When the Frenchman Gaston Bachelard wrote “Miniature is one of the refuges of greatness,” he wasn’t thinking specifically of coins. But coins, which are among the smallest objects collected by art museums, can be hugely charismatic.
One of the star objects in the marvelous new gallery for ancient coins at the Museum of Fine Arts, this coin was issued by Marcus Junius Brutus, the most famous of Julius Caesar’s assassins.
The year was 43 or 42 BC, and Brutus was gearing up for war with Mark Antony and Octavian. These two men — one of whom would become Rome’s first emperor, Augustus — had formed an uneasy alliance intent on avenging Caesar’s death.
Brutus, whose mother was the mistress of Julius Caesar and the mother-in-law of Caesar’s other assassin, Cassius (those crazy Romans!), needed money for the battle to come — hence the striking of coins. But, as a confessed assassin, he also needed a good propagandist.
This coin, struck within a year or two of Caesar’s murder, conveys a clear message. On one side, over the letters EID MAR (a reference to March 15, the Ides of March, the day of Caesar’s assassination), is a pair of daggers. The daggers have distinctly different handles, which may identify them as belonging to the two chief conspirators, Brutus and Cassius.
The pileus, a brimless hat worn in Greece by freed slaves, was adopted by Roman republicans, and later by revolutionists in France and America. It was a symbol of freedom from tyranny. Here, it obviously signals Brutus’s belief that his murderous plot was justified: he was killing a tyrant, a man who, in what was supposed to be a republic, had just declared himself dictator for life.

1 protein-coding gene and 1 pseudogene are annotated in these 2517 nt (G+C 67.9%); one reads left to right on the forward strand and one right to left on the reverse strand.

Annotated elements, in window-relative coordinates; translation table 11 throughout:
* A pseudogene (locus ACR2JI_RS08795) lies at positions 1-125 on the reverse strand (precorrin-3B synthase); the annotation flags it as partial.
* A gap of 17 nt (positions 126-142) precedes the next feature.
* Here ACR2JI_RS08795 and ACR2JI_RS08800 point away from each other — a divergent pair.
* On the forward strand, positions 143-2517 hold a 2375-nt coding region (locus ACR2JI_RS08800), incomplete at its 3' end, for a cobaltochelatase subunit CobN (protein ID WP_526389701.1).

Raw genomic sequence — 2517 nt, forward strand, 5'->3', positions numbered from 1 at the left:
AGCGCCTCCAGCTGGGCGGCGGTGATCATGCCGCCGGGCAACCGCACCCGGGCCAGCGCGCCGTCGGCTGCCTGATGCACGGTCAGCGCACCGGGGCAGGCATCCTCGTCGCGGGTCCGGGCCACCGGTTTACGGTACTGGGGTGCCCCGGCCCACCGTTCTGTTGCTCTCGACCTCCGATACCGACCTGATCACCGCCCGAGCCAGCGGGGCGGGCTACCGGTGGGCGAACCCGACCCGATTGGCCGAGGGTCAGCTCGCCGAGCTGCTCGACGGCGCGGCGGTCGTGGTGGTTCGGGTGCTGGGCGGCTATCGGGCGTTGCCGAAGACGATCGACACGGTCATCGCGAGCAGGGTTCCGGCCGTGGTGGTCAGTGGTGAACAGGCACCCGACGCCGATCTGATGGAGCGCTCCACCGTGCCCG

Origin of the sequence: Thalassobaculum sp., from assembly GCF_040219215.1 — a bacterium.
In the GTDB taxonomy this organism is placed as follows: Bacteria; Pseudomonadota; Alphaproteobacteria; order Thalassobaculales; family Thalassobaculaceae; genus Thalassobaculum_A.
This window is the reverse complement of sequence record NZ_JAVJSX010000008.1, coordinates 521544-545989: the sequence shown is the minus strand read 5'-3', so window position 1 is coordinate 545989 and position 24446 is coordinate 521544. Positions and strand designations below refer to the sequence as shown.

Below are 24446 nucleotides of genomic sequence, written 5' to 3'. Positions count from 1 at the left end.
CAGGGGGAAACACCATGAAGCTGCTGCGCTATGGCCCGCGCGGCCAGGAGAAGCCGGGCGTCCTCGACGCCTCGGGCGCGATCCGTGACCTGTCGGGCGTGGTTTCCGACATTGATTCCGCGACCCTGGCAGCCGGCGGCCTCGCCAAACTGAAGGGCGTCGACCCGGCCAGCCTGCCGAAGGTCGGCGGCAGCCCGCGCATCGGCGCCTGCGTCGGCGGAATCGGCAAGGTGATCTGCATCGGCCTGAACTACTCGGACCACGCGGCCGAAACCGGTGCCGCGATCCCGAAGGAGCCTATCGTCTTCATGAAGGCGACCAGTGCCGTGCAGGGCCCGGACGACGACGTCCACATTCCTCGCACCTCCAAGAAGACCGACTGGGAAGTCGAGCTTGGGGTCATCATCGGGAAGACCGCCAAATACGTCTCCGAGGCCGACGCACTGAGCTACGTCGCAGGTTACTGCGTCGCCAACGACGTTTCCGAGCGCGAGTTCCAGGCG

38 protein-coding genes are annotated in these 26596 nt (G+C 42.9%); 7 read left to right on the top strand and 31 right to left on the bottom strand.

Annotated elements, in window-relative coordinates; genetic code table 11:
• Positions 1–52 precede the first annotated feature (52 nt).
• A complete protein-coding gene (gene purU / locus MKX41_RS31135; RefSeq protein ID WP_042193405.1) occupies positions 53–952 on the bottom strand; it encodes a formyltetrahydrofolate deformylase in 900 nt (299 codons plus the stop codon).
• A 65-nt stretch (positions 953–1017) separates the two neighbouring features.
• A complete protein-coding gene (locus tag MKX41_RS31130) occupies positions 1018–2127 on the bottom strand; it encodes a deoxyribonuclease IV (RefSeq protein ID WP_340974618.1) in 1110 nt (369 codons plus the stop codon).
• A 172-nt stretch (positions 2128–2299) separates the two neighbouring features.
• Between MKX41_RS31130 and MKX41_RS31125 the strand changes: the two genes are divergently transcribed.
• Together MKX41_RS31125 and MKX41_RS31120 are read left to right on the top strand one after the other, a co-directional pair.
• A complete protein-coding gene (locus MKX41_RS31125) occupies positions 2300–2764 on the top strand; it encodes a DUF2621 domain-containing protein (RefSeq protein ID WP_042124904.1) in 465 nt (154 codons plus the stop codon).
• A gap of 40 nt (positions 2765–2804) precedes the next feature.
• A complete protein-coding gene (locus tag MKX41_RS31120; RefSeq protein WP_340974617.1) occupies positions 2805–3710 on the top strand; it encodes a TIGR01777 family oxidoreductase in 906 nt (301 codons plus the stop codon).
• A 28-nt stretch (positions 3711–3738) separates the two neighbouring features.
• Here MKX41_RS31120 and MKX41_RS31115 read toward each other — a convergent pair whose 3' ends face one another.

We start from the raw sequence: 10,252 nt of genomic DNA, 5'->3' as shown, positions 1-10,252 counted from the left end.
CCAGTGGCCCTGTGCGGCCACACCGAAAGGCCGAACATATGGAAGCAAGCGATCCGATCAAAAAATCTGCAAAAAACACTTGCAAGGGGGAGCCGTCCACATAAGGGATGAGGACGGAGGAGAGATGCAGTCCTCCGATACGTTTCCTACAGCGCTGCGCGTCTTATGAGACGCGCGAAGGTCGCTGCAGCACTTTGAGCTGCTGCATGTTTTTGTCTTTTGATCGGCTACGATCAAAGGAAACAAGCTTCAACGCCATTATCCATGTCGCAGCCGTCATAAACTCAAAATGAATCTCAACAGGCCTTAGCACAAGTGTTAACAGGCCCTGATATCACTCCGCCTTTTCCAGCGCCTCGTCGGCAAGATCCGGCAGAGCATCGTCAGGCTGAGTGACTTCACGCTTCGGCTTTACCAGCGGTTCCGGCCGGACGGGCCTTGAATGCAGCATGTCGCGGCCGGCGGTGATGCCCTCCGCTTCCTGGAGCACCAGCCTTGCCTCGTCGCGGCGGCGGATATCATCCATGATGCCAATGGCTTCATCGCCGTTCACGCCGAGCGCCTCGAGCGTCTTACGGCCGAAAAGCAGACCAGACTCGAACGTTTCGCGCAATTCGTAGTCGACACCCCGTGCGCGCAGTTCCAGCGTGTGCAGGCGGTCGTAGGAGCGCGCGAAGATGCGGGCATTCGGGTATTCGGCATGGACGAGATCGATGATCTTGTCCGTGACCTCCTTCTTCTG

And there he is, on the other side of the coin, Brutus himself. Seen in profile, he looks gaunt but virile and resolute.
In republican Rome, leaders were not supposed to promote themselves on coins they issued. Ancestors, however, were acceptable, and Brutus had previously issued coins showing one of his purported ancestors, Lucius Junius Brutus, the founder of the Roman Republic. (A bronze bust of that Brutus, the famous “Capitoline Brutus,” is currently on loan to the MFA from Rome).
Now, in the political emergency he had helped create, more urgent concerns overrode the ban on self-promotion. Brutus needed to win hearts and minds.
He almost succeeded, but was finally defeated in battle by Octavian’s forces. Brutus and what was left of his army took off for the hills, where he committed suicide.
“By all means must we fly,” he said, according to Plutarch; “Not with our feet, however, but with our hands.” He was resolved, in other words, to deliver his own escape, by his own hand.Sebastian Smee can be reached at email@example.com.